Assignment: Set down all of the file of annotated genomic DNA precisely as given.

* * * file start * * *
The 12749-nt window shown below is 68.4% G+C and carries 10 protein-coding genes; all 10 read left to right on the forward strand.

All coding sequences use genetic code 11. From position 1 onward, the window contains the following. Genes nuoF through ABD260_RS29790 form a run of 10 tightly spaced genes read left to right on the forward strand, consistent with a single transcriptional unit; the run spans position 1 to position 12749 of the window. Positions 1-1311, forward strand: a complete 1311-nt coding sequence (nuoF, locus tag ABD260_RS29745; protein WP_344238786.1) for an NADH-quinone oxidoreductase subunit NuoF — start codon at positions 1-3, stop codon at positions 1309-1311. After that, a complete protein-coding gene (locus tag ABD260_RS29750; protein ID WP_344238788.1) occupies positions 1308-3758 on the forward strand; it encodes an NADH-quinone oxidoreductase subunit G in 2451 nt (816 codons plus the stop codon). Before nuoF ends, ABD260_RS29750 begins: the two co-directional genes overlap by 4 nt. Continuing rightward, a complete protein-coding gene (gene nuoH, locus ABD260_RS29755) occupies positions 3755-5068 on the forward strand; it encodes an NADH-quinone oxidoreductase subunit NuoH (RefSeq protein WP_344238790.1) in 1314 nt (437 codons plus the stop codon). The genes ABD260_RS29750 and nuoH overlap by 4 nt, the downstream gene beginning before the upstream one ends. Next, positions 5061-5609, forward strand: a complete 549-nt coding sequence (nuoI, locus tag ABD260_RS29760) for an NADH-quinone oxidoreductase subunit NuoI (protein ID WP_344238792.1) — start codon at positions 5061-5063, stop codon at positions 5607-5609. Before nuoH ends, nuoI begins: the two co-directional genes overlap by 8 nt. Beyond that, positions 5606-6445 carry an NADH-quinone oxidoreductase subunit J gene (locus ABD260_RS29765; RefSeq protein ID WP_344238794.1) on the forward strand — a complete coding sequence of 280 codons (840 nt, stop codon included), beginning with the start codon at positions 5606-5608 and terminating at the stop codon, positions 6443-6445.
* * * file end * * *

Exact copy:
The 12749-nt window shown below is 68.4% G+C and carries 10 protein-coding genes; all 10 read left to right on the forward strand.

All coding sequences use genetic code 11. From position 1 onward, the window contains the following. Genes nuoF through ABD260_RS29790 form a run of 10 tightly spaced genes read left to right on the forward strand, consistent with a single transcriptional unit; the run spans position 1 to position 12749 of the window. Positions 1-1311, forward strand: a complete 1311-nt coding sequence (nuoF, locus tag ABD260_RS29745; protein WP_344238786.1) for an NADH-quinone oxidoreductase subunit NuoF — start codon at positions 1-3, stop codon at positions 1309-1311. After that, a complete protein-coding gene (locus tag ABD260_RS29750; protein ID WP_344238788.1) occupies positions 1308-3758 on the forward strand; it encodes an NADH-quinone oxidoreductase subunit G in 2451 nt (816 codons plus the stop codon). Before nuoF ends, ABD260_RS29750 begins: the two co-directional genes overlap by 4 nt. Continuing rightward, a complete protein-coding gene (gene nuoH, locus ABD260_RS29755) occupies positions 3755-5068 on the forward strand; it encodes an NADH-quinone oxidoreductase subunit NuoH (RefSeq protein WP_344238790.1) in 1314 nt (437 codons plus the stop codon). The genes ABD260_RS29750 and nuoH overlap by 4 nt, the downstream gene beginning before the upstream one ends. Next, positions 5061-5609, forward strand: a complete 549-nt coding sequence (nuoI, locus tag ABD260_RS29760) for an NADH-quinone oxidoreductase subunit NuoI (protein ID WP_344238792.1) — start codon at positions 5061-5063, stop codon at positions 5607-5609. Before nuoH ends, nuoI begins: the two co-directional genes overlap by 8 nt. Beyond that, positions 5606-6445 carry an NADH-quinone oxidoreductase subunit J gene (locus ABD260_RS29765; RefSeq protein ID WP_344238794.1) on the forward strand — a complete coding sequence of 280 codons (840 nt, stop codon included), beginning with the start codon at positions 5606-5608 and terminating at the stop codon, positions 6443-6445.